I think that I kind of got him tangled up there with 'ole Mick and all his tricks. I guess you can't judge a rock super legend by his album cover, ha ha.
Rolling Stones 1966 album cover on acid, I mean in 3D.
According to the book, - Yes, there were drugs, lots of drugs. And sadly, several close friends died as a result of an over indulgent lifestyle, but, somehow Keith survived it all and amazingly seems to remember it.
"We must reconsider our ideas on drugs," wrote Cecil Beaton in his diary. "It seems these boys (Rolling Stones) live off them, yet they seem extremely healthy and strong. We will see." - 1967 (page 217)
Turns out Keith is a really nice guy and the glue that kept The Stones together for all those years. I think that it's hilarious that he calls Mick Jagger 'Her Majesty,' (page 453) and kind of tragic that the press stalked him so - In 1973 the New Musical Express drew up a 'top 10 of rock stars most likely to die', and put Keith at number 1. (Keith was number 1 on that list for ten years straight.) (page 364)
Throughout the book, you really get that Keith was always in it for the music and the camaraderie of meeting and getting to play with his rock heroes and that perhaps Mick was in it for himself (money and accolades). When Mick decided to strike out on his own and declared in an interview that "the Rolling Stones are a millstone around my neck." (page 464), Keith was deeply hurt.
For me, the fun part about the book is to hear how so many of the songs were written and how the 'conspiracy theories' behind the songs are so laughable. For instance the song "Jumpin' Jack Flash" was always rumored to be about heroin (flash) when actually it was inspired by the gardener (Jack) jumpin' up and down trying to get the rain off his boots (page 240), ha ha.
The Rolling Stones have been together since 1962 (a year before I was born!). As far as I know, I have seen The Stones in concert 3 times. My only true confirmation for this number (3) is how many Stones t-shirts I remember owning; they were my favorite! (Concert t-shirt creed - You only wear the t-shirts of the concerts you actually went to. No giving a friend $20 bucks to pick you up one.) Apparently, I seem to have a very 'selective memory' as far as concerts go, ha ha. It would seem that Keith has a better long term memory than me, wink.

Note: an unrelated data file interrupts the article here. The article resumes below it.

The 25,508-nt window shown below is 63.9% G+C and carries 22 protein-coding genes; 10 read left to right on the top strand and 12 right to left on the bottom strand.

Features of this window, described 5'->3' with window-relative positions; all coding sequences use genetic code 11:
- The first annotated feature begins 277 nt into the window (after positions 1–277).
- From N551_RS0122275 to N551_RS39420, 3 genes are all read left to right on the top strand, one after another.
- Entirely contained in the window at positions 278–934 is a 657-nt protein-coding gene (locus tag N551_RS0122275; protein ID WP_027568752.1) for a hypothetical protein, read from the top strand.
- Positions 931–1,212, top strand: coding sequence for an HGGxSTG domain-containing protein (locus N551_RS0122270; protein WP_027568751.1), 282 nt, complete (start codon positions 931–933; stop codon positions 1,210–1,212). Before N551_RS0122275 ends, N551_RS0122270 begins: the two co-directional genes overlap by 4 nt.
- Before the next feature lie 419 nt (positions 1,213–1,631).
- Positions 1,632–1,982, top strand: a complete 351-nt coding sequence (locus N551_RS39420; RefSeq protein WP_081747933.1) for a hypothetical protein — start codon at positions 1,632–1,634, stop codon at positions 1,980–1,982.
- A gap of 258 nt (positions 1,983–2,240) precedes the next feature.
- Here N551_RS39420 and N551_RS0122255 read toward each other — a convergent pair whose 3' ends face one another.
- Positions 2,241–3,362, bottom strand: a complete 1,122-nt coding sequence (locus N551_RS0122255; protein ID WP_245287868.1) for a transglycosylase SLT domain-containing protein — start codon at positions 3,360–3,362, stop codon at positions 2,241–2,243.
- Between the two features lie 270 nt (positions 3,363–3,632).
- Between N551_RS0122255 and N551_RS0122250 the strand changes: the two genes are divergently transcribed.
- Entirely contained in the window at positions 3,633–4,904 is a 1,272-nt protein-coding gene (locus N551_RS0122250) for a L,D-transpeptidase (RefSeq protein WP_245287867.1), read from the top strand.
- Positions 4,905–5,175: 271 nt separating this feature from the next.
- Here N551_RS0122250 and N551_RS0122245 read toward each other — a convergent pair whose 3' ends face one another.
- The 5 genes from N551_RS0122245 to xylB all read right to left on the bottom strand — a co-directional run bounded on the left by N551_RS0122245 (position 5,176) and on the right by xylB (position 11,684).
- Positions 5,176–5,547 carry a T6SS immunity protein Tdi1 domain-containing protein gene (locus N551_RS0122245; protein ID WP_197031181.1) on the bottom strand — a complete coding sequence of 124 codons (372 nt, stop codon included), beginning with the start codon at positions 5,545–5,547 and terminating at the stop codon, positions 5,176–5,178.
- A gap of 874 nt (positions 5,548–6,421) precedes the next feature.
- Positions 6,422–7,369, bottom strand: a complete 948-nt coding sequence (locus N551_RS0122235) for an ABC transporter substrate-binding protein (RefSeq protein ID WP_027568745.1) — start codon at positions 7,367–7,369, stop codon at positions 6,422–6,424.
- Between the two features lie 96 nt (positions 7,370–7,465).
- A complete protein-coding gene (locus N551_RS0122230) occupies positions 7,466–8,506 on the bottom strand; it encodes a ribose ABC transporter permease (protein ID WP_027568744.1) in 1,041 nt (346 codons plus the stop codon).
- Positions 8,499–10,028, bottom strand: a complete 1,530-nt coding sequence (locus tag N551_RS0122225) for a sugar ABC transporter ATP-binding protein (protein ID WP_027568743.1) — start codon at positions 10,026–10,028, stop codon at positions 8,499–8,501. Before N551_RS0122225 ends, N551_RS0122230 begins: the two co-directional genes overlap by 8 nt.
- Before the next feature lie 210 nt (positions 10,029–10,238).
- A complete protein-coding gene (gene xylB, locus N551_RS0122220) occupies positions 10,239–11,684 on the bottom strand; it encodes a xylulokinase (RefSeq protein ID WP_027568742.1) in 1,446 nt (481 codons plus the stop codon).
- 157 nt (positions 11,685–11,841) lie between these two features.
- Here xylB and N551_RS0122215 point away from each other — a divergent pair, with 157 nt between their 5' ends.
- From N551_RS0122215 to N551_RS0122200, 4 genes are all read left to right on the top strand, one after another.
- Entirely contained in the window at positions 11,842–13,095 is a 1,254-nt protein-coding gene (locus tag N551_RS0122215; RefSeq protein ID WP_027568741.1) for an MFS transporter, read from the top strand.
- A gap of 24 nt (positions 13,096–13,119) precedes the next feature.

Probably the one thing that Keith Richards and I have in common - He too is a self proclaimed voracious reader! (page 522)
Previously read . . . .
I have to say that I was more creeped out reading the nonfiction book Monster In River Oaks than I have ever been reading a Stephen King or James Patterson murder mystery. The author of MIRO weaves a tale (told as a typical lawyer would tell it - complete indifference) of control, power, sexual deviancy, stupid wealth, stupid-er woman, physical, emotional & sexual abuse, . . . . .
But, at the end of the horrific tale, I'm thinking that the author is really asking the reader the very pointed question - Who is the Real Monster in the Story . . . . ?
My vote - JBJ.
Her instinct should have been - protect the cubs at all cost!
- - - - -
And, from the husband's perspective (lounge chair). . . . .
Issac read the book - The American
A really wonderful novel A Very Private Gentleman (1991) was written by Martin Booth and somehow 'hollywoodized' and renamed The American (2010) and made into a big screen movie starring my cinematic boyfriend George Clooney.
Issac loved the book so much that when we got home he couldn't wait to down load the movie on PPV and watch it from the comfort of his own couch.
Five minutes into the movie, Issac is muttering, "This is not right. This is not what the book said. They have 'it' all wrong. They completely missed the author's point."
I didn't read the book so I could care less if the director had 'it' all wrong. I had a completely different agenda for watching the movie. That being said, I don't know how the director could possibly make 1hr. and 45min. of G.C. that monotonous. There is not even one potential G.C. smirk in the whole movie.
Great read, lousy movie.
*The 'hollywoodized' book/movie The American should not be confused with the classic novel The American (1877) written by Henry James.